The word “wake” is a verb, meaning to prevent someone from sleeping, to wake the person up. As a noun, “wake” means a death vigil, usually held before a funeral. It’s a social gathering to pay one’s respects to the departed and give family members a chance to adjust to the loss before the corpse is placed in the ground.
The practice in many world societies of holding a wake for the dead arose at least partly from the fear of burying them prematurely. A Celtic pagan wake was one in which the corpse was placed under a table on which liquor was provided for the watchers. Any Celt who didn’t wake up and smell the ale was dead indeed.
While a wake is now meant to honor the dead person, they were once wild and unrestrained, for they had to be fit to “wake the dead.”
“Wake” originally denoted a prayer vigil, often an annual event held on the feast day of the saint to whom a parish church was dedicated. It used to be the custom in most Celtic countries in Europe for mourners to keep watch over their dead until they were buried. Such a ceremony is a prominent part of death rituals in many cultures. It allows time for the living to express their emotions and beliefs about death.
Traditionally, a wake takes place in the house of the deceased with the body present; modern wakes are often performed at a funeral home. In the US and Canada, it is synonymous with a viewing. Because death is potentially frightening and there are many taboos surrounding it, wakes are now often low-key occasions.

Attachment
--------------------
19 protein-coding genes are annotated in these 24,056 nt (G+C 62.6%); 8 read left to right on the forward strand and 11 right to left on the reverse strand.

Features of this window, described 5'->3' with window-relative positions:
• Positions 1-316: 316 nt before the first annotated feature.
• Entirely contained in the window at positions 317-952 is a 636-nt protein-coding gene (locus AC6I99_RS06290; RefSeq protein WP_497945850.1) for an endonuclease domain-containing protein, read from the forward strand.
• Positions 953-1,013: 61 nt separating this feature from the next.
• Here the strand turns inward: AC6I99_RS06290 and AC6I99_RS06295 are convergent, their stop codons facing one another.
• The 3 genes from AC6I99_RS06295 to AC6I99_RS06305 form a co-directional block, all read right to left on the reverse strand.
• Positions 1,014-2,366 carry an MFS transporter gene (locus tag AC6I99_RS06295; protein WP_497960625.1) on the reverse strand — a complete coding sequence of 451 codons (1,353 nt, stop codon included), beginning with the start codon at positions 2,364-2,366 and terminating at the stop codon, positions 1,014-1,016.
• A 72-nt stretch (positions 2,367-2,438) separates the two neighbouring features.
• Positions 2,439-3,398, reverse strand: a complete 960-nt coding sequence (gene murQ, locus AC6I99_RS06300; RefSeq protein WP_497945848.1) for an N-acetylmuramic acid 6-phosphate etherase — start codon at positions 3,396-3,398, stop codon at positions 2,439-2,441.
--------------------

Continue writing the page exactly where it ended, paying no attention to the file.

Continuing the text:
The practice of “waking the dead” is ancient. For example, in Homer’s Iliad both Hector and Patroclus are depicted as having had funeral feasts, which, if they resembled those of Achilles and Aeneas, included games and contests of skill. The practice of funeral games occurs as a common theme in accounts of funeral behavior throughout the world.
The seriousness of death, however, doesn’t account for the revelry and merry-making that are essential parts of the word’s definition in some parts of the world. Emotions, including fear, awe, thanksgiving, and praise are found in religious ceremonies surrounding death and dying,
The wake is often seen as a method of signifying to departing spirits that they must henceforth find a new life for themselves. But the ceremony is also intended to confuse ghosts and stop them from finding their way back to the land of the living.
I hope nobody holds a wake for me. After all, there are at least a couple of people I’ve promised to haunt.